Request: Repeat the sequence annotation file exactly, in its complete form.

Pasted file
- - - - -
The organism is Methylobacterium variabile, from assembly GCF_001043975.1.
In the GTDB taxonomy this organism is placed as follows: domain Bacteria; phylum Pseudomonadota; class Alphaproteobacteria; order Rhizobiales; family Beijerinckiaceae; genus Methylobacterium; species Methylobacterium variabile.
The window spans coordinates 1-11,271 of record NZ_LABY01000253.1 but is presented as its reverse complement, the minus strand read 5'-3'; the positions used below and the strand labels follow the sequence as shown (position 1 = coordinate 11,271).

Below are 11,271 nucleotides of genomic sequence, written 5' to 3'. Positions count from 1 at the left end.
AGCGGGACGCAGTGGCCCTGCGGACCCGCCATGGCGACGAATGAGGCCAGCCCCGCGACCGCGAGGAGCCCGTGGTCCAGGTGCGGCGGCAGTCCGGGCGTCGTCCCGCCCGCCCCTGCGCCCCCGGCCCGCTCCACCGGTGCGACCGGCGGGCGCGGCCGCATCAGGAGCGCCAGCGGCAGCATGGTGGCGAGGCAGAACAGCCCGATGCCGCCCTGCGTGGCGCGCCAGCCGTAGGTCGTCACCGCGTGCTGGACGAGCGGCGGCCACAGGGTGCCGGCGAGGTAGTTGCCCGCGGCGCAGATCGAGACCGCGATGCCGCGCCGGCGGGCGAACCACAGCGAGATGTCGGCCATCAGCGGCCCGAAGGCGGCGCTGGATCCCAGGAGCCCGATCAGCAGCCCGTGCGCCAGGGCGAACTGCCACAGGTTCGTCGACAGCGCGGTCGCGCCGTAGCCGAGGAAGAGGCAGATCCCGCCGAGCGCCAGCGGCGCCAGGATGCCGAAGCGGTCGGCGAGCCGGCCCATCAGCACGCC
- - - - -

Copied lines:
The organism is Methylobacterium variabile, from assembly GCF_001043975.1.
In the GTDB taxonomy this organism is placed as follows: domain Bacteria; phylum Pseudomonadota; class Alphaproteobacteria; order Rhizobiales; family Beijerinckiaceae; genus Methylobacterium; species Methylobacterium variabile.
The window spans coordinates 1-11,271 of record NZ_LABY01000253.1 but is presented as its reverse complement, the minus strand read 5'-3'; the positions used below and the strand labels follow the sequence as shown (position 1 = coordinate 11,271).

Below are 11,271 nucleotides of genomic sequence, written 5' to 3'. Positions count from 1 at the left end.
AGCGGGACGCAGTGGCCCTGCGGACCCGCCATGGCGACGAATGAGGCCAGCCCCGCGACCGCGAGGAGCCCGTGGTCCAGGTGCGGCGGCAGTCCGGGCGTCGTCCCGCCCGCCCCTGCGCCCCCGGCCCGCTCCACCGGTGCGACCGGCGGGCGCGGCCGCATCAGGAGCGCCAGCGGCAGCATGGTGGCGAGGCAGAACAGCCCGATGCCGCCCTGCGTGGCGCGCCAGCCGTAGGTCGTCACCGCGTGCTGGACGAGCGGCGGCCACAGGGTGCCGGCGAGGTAGTTGCCCGCGGCGCAGATCGAGACCGCGATGCCGCGCCGGCGGGCGAACCACAGCGAGATGTCGGCCATCAGCGGCCCGAAGGCGGCGCTGGATCCCAGGAGCCCGATCAGCAGCCCGTGCGCCAGGGCGAACTGCCACAGGTTCGTCGACAGCGCGGTCGCGCCGTAGCCGAGGAAGAGGCAGATCCCGCCGAGCGCCAGCGGCGCCAGGATGCCGAAGCGGTCGGCGAGCCGGCCCATCAGCACGCC